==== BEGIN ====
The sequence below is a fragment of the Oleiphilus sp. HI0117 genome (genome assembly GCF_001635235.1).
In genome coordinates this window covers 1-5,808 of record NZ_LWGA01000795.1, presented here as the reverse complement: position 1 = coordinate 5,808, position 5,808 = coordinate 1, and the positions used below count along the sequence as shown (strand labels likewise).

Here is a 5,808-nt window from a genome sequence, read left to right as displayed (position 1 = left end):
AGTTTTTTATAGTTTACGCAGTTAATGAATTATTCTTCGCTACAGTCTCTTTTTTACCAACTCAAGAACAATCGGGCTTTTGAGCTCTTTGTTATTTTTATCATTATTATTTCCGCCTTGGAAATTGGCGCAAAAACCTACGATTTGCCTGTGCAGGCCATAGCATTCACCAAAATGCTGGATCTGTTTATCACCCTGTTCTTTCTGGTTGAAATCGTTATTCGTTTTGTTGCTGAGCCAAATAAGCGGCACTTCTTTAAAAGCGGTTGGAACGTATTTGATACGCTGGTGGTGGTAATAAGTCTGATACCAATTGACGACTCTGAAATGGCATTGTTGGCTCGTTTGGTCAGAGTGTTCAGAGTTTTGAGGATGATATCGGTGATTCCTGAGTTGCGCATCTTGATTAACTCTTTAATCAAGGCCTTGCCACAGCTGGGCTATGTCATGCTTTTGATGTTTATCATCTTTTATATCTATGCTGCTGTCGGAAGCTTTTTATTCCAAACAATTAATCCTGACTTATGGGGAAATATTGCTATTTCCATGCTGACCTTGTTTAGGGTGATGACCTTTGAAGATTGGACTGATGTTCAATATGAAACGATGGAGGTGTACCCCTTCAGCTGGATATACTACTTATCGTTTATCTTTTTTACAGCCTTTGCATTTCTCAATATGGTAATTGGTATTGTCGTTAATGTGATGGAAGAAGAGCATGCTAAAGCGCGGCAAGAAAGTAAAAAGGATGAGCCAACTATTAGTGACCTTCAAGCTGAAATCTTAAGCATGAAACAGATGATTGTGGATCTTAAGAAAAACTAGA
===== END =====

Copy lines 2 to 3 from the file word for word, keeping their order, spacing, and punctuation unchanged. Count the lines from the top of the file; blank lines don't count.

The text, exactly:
In genome coordinates this window covers 1-5,808 of record NZ_LWGA01000795.1, presented here as the reverse complement: position 1 = coordinate 5,808, position 5,808 = coordinate 1, and the positions used below count along the sequence as shown (strand labels likewise).

Here is a 5,808-nt window from a genome sequence, read left to right as displayed (position 1 = left end):